Wednesday, July 30, 2014

Chasing Probate Records

Sometimes we find part of a probate record in one county and then find supporting data in another county. This usually happens when a new county is created during the probate process. For example, William Wood wrote his will 20 September 1806 while living in Livingston County, Kentucky (Will Book A, page 25). His will was produced in Livingston County court and proven in April 1807. His will names his wife Anne Wood, son Spencer Wood and his "four youngest children." The inventory and appraisal of Wood's estate were recorded 6 February 1809.  You might think that was the end of the settlement of his estate, but was it?  In addition, we don't know the names of any of the "four youngest children" of William Woods. If there is nothing more in Livingston County, maybe it would be wise to check Caldwell County, which was created from Livingston in May 1809.

Ah, ha! The Wood family did, indeed, live in the part of Livingston that fell into Caldwell County in 1809. Caldwell County Deed Book A, page 304 shows that on 31 August 1811, there was a conveyance of land on Flynns Fork of Tradewater from Benjamin Vaughn to Ann Woods and Spencer Woods, heirs of William Woods dec'd.

Caldwell County marriage records show that Nancy Wood married John Barnes in 1816.  Then, in 1818, Rachel Wood married Mathew Ledbetter. Consent was given for both marriages by their mother, Ann Wood, and Spencer Wood was the surety on the marriage bond. Then, in 1821, Spencer Wood married Rhoda Smith. Sure sounds like the children of William Wood. In 1823, Rhoda Wood married Seth Baker ... curious! The document that tied this all together was found in a box marked "Depositions" in the Caldwell County Clerk's Office. It reads thus:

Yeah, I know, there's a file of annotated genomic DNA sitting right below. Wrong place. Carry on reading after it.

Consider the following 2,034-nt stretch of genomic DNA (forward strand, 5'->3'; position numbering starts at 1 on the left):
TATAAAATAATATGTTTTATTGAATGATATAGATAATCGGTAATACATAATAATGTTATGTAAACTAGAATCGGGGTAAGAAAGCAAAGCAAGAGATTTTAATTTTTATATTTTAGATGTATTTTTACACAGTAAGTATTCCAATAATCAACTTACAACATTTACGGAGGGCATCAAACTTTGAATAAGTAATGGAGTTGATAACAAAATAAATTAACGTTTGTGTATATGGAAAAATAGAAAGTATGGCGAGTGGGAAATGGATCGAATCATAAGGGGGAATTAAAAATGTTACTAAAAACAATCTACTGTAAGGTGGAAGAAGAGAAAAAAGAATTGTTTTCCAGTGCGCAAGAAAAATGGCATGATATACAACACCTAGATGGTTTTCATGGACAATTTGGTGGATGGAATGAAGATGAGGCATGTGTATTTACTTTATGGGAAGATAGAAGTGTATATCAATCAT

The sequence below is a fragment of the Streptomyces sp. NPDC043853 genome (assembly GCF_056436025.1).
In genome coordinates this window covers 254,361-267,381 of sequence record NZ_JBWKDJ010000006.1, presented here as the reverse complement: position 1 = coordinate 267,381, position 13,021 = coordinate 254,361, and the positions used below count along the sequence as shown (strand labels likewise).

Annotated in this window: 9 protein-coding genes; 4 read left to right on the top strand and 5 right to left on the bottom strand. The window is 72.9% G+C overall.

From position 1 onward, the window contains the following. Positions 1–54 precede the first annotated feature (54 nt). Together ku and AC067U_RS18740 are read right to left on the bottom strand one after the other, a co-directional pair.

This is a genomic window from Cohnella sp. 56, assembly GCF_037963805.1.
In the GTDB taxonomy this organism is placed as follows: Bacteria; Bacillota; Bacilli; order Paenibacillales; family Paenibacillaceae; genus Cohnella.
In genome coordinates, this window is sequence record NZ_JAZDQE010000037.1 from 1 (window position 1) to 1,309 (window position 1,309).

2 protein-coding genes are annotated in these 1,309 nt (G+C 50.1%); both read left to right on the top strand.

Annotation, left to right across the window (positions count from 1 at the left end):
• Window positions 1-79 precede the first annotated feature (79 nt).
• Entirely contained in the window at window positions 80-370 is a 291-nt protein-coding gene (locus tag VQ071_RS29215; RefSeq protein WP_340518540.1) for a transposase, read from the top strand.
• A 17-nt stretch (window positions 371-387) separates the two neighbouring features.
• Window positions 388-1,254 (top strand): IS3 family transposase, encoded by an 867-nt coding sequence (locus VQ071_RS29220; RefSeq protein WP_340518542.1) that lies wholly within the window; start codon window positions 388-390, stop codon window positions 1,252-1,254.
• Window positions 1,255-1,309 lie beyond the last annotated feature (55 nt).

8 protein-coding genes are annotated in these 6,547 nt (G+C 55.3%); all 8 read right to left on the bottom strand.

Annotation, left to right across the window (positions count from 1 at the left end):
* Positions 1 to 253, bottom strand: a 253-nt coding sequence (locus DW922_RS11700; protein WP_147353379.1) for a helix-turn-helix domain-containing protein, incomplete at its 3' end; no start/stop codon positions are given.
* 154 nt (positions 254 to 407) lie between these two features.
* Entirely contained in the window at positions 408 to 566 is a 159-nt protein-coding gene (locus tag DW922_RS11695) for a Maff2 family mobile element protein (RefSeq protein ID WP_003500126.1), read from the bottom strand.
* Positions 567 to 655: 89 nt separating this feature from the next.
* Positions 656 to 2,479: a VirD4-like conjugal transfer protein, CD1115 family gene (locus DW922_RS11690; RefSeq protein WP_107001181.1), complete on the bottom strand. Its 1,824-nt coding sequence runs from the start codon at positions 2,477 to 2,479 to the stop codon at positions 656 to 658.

"Memo for Auditor of Accounts
I have found a tract of land Situate in this County Containing 98 acres - Conveyed by Ben Vaughn to Ann Wood during her life and then to Spencer Wood her Son & his heirs - (Widow & heirs of Wm. Wood dec'd) now the Widow is dead, and the said Spencer also, who died before the Widow & before he got possession, Spencer had one child supposed to be dead, her mother married again and went to Mississippi taking her with her & has never been heard of Since except that the child was dead. She moved to Mississippi about 15 years ago. Deed in Book A page 304."

(Click on document for an enlarged view)

Published 30 July 2014, Western Kentucky Genealogy Blog, http://wkgenealogy.blogspot.com/

2 comments:

Faye Mayo said...

Thank you for all of the info on Wm and Ann Woods, especially the info on Spencer and his wife.

I had found a marriage for a Wm Wood and an Ann Spencer

North Carolina, Marriage Index, 1741-2004

William Wood to Ann Spencer 5 Feb 1782; bond # 000076754; North Carolina Marriage Bonds, 1741-1868; Image #: 007521; Record #: 01 136; Lincoln County, N C; Bondsman: Zacariah Spencer;

Not sure if the bondsman was her father who died 1789 or her brother b: 1761 and would be 21 in 1782.

Just wanted to share. John Barnes 1794 md Nancy Baynes, my 3rd gt grand parents (maternal)

Thank you, Faye Mayo

Brenda Joyce Jerome said...

Thank you for this additional information. I'm glad this post was helpful.